Published February 14, 2005
A British shock jock found the boundaries of the envelope last week — he broke into his boss's house and trashed the place on-air.
Tim Shaw, DJ on the Birmingham rock station Kerrang! 105.2 FM (search), waited until the station's program director, Andrew Jeffries, and his wife left their house last Thursday.
Shaw and his producer, Greg Pebble, smashed a window, sprayed obscene graffiti on the walls, kicked over furniture and then hid in a cupboard.
Jeffries and his wife came home and thought they'd been burglarized — until Shaw and Pebble burst out of the cupboard and announced it was all a joke.
"They had hidden the TV and other items to make it look as if we had been robbed," Jeffries told the British Press Association. "They emptied the cupboards and our clothes were strewn all over."
"Then they jumped out of a cupboard and told us it was a 'mock burglary' and they were broadcasting it all," Jeffries said. "I threw them out."
Shaw, host of "The Asylum Show," was immediately suspended "indefinitely" for going "far beyond the bounds of acceptable behavior," according to the radio station's Web site.
Shaw's biography on the Web site notes that he's "been fired from pretty much every job he's ever had."
— Thanks to Out There reader Peter L.
FORT WORTH (AP) — A Fort Worth middle school student found thousands of dollars in a bag behind a school trash bin and then passed it out to other students.
A seventh-grader at Handley Middle School (search) found the sealed bag with "a substantial amount of $100 bills" in it last Tuesday during school, Fort Worth police Sgt. Kathi Jones said.
Police don't know how much money was found because the student never counted it, but one child was given $600 and bought a PlayStation 2.
Jones said she is checking on reports of robberies, drug activity or other crimes in the area to try to determine the origin of the money.
School officials only found out about the money Thursday when a parent came in with a wad of $100 bills she'd found on her child.
"Right now our focus is on recovering the money, and our main concern is to ensure the safety of the kids and ensure there is a safe environment in the school," Jones said.
— Thanks to Out There reader Andrew B.
DISTRICT HEIGHTS, Md. (AP) — A bank that has been robbed so many times it bans customers from coming inside was held up again anyway on Friday.
Anyone using the Bank of America branch on Silver Hill Rd. has been forced to go to the drive-up or the ATM for the last few months after managers got fed up with the repeated heists.
But when one of the tellers went out for a break, a robber saw a window of opportunity.
"There were two tellers inside of this bank. One of the tellers left to run over to the drug store and as she was walking back, a suspect wearing dark clothing produced a gun and forced her inside the bank," Cpl. Diane Richardson of the Prince George's County police.
The suspect tried to lock both tellers in the vault, but could not.
No one was hurt, and there was no word on how much money the suspect made off with.
Police said just last week, a teller was about to leave when she saw a man outside with a gun. She was able to lock herself in and get help.
STONE MOUNTAIN, Ga. (AP) — A driver's education instructor was run over by one of her students and pinned beneath the car for 15 minutes, officials said.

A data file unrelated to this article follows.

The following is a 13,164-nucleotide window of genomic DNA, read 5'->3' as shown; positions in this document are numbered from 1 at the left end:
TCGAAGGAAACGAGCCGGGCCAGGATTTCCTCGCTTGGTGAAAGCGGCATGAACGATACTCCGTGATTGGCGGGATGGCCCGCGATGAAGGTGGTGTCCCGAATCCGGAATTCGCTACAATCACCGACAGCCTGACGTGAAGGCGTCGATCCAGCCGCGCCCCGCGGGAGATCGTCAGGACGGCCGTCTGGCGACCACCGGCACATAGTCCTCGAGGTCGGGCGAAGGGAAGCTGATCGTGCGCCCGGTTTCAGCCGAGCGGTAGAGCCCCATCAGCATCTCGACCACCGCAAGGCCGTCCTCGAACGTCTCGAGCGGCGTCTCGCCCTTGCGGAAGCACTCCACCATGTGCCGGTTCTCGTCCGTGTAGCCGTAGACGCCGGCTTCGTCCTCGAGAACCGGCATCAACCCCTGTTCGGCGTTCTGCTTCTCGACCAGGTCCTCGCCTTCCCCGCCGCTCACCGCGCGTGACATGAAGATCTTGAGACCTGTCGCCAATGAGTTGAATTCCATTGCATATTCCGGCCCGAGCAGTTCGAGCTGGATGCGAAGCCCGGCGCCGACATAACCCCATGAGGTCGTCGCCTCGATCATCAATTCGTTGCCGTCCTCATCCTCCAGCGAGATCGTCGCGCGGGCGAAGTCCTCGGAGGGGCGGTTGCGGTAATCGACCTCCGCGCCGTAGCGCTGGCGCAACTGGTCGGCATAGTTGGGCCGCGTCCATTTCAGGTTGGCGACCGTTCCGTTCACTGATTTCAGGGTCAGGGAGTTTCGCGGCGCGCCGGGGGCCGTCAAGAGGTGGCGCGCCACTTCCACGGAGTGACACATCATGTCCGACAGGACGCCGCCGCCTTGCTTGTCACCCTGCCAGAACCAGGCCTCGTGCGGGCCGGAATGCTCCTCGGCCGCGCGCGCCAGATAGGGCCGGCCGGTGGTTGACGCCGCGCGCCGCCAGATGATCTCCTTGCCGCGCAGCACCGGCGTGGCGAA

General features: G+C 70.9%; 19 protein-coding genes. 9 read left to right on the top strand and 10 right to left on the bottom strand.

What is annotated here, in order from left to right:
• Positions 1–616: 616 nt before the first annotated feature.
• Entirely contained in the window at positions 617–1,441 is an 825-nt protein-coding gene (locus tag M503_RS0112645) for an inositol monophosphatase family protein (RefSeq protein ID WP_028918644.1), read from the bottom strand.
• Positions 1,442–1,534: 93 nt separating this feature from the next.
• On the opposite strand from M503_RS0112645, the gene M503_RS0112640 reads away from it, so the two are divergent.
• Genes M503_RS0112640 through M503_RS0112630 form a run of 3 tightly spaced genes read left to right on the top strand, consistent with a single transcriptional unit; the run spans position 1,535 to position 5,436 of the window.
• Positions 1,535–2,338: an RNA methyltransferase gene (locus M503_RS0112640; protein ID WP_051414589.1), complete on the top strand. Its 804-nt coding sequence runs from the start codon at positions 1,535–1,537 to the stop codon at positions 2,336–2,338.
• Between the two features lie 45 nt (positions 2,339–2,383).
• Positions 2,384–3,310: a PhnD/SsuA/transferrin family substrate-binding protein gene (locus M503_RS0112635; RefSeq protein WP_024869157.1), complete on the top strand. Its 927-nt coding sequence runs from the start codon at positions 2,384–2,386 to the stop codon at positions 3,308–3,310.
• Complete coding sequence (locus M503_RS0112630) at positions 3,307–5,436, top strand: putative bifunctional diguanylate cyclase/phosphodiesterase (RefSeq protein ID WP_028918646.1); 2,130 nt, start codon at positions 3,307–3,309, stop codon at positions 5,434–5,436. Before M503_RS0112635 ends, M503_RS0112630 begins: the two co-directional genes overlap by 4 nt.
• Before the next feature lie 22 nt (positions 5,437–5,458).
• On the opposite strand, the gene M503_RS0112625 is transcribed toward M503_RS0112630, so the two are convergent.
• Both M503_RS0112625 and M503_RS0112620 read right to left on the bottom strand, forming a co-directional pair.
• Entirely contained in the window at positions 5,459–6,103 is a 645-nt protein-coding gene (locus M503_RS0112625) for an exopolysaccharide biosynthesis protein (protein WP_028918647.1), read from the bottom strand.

Two cars driven by students collided on the DeKalb County Schools driver's education lot, then one of the students backed into Patricia Erwin, running her over.
She was hospitalized Friday in stable condition and underwent surgery for multiple broken bones.
Erwin, 64, who has taught driving for 20 years, was working with the students on a drill that included pulling forward and backing up at slow speeds, said Kal Kelliher, the district's driver's education coordinator.
OVERLAND PARK, Kan. (AP) — Selling gas at 19 cents per gallon brought in a lot of business for George Riley's gas station two weekends ago. If only Riley had planned it that way.
Riley is out $2,000 after a computer glitch Feb. 5 lowered the price of gas at his Phillips 66 station from $1.83 per gallon to just 19 cents.
The mistake was corrected the following morning when a television reporter called to ask about the cheap gas. But by then, Riley said, customers had pumped 1,200 gallons.
The inadvertent discount had been the rage of radio call-in shows. A truck driver called the gas station to warn that news of the bargain had been broadcast on CB radio.
A church offered to help Riley with the loss, which he declined, but he said no customers have come by to give him more money. He plans to take advantage of the publicity, offering gas at 66 cents a gallon for one unannounced hour a week, beginning next week.
"It's hard to blame people," he said. "Most people don't realize a small individual owns this business. They think they're getting the big oil company."
Last month in Nebraska, a misplaced decimal point put the price of a regular gallon of unleaded gasoline at 18 cents. The gas was supposed to cost $1.89.
GLEN AUBREY, N.Y. (AP) — An explicit six-foot-tall snow sculpture depicting male genitals in a yard on a rural road north of Binghamton had some drivers doing a double-take last week.
One neighbor, Bob Hodges, told a Binghamton radio station that the much larger-than-life icy display "was the talk of the town for a while."
Hodges said many people who saw it just chuckled.
But the artwork provoked a frosty reaction from one woman, who called the Broome County Sheriff's Department (search) to complain about what she described as an "offensive" snow sculpture.
A deputy who went to the home was told by a mother that the unconventional display was the work of her sons. While the mother said she wouldn't knock it down, she told the deputy she'd have her sons take care of it.
The sculpture was gone the next day.
Compiled by FOXNews.com's Paul Wagenseil.
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